For all those who suffered at the hands of the Franco regime, the removal of the former dictator’s body from the Valle de los Caidos (Valley of the Fallen) memorial monument is a significant act – a necessary reparation to victims and their families. But to call the exhumation of his remains a definitive break with fascism as it has been widely dubbed in the UK media, is to grossly oversimplify the complicated relationship of a nation with its past.
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This is not to undermine the immense symbolic importance of the exhumation of Franco. All the while that his body was in Valle de los Caidos, historical memory was deeply damaged. The site has a complex and bloody history – it was built by Republican prisoners and is now effectively a state-run mausoleum housing the remains of around 30,000 victims of the war, many of whose families do not want them to be there. It has long attracted both tourists and supporters of the former General and his ideology.
To understand Spain’s current relationship with Francoism it is crucial to recognise that the transition to democracy occurred not after violent overthrow or popular uprising against the dictator, but following his peaceful death as an old man in his bed. Whilst the transition to democracy is rightly lauded as an immensely important process, it by no means did away with support for fascism or Francoism in Spain.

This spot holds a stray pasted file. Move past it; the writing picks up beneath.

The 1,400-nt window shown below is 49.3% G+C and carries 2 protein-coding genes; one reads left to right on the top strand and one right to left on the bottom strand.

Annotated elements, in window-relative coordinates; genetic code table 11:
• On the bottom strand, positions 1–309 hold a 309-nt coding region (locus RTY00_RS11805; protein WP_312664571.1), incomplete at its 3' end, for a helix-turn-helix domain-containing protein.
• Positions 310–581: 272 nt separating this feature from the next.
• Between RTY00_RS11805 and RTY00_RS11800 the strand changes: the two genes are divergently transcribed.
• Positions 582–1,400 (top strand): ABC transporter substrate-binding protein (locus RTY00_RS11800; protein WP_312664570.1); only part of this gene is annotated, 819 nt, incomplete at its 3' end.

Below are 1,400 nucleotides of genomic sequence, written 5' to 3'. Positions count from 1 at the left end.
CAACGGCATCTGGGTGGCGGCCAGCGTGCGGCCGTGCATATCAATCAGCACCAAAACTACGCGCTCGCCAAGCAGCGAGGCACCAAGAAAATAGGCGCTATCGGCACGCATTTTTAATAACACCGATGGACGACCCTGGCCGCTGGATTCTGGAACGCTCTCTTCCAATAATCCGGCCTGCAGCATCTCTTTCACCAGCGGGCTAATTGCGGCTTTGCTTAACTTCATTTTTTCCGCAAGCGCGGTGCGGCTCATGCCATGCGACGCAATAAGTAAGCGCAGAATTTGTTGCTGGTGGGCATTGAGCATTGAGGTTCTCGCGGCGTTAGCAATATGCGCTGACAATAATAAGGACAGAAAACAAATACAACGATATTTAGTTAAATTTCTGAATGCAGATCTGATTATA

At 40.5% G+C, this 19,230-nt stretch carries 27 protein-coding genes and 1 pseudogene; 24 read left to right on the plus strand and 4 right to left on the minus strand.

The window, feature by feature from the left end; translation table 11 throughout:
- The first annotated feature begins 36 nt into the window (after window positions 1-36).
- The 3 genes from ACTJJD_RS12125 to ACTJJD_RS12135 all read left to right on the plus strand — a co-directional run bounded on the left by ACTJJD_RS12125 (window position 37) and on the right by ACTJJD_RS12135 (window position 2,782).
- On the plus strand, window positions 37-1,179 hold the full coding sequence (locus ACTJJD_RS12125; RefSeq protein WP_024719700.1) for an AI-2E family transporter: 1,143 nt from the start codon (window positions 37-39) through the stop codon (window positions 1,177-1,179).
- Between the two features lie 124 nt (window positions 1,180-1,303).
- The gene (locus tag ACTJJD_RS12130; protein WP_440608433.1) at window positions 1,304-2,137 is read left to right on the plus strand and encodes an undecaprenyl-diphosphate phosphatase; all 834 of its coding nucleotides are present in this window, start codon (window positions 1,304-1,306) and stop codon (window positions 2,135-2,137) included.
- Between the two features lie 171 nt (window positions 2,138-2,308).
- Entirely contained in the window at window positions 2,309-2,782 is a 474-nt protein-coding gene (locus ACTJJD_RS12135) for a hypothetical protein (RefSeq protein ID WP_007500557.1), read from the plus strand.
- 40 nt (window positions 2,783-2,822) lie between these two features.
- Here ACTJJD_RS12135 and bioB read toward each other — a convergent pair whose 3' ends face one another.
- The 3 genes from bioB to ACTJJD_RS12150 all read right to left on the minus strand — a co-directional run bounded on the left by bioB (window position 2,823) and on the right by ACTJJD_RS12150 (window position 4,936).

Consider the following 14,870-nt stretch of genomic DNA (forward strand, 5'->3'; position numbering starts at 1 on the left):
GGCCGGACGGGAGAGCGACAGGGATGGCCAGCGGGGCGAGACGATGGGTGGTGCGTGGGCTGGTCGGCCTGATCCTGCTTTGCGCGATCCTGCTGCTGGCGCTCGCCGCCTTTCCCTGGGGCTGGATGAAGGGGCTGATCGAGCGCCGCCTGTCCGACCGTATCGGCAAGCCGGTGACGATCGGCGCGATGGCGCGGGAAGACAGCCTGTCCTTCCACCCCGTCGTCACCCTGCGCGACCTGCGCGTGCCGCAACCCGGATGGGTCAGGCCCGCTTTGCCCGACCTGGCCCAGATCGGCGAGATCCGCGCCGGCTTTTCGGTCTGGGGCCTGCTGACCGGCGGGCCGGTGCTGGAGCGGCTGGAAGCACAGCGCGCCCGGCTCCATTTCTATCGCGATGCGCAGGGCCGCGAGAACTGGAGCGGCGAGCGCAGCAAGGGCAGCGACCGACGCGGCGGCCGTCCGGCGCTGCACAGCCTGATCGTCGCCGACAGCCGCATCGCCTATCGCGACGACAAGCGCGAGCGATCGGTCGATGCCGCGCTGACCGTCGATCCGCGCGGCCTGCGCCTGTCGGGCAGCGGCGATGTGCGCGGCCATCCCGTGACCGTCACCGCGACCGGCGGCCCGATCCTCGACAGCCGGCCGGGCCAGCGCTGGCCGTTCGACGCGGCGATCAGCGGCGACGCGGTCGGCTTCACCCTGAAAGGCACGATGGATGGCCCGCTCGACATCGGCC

The transition encouraged the nation to reconcile by looking forwards, while simultaneously allowing much of the power, wealth and influence of the dictatorship and those fundamental to it to be maintained de facto. The former King Juan Carlos, who abdicated in 2014 following a series of scandals, was crucial to the consolidation of democracy in Spain. He had been named as Franco’s successor in June 1969, after a period in which he was educated in Spain and in close contact with Franco. Beyond the monarchy’s historic links with fascism, many of Franco’s ministers found new homes for themselves in some of Spain’s biggest banks and corporations, and others seamlessly formed part of the new ‘democratic’ political class.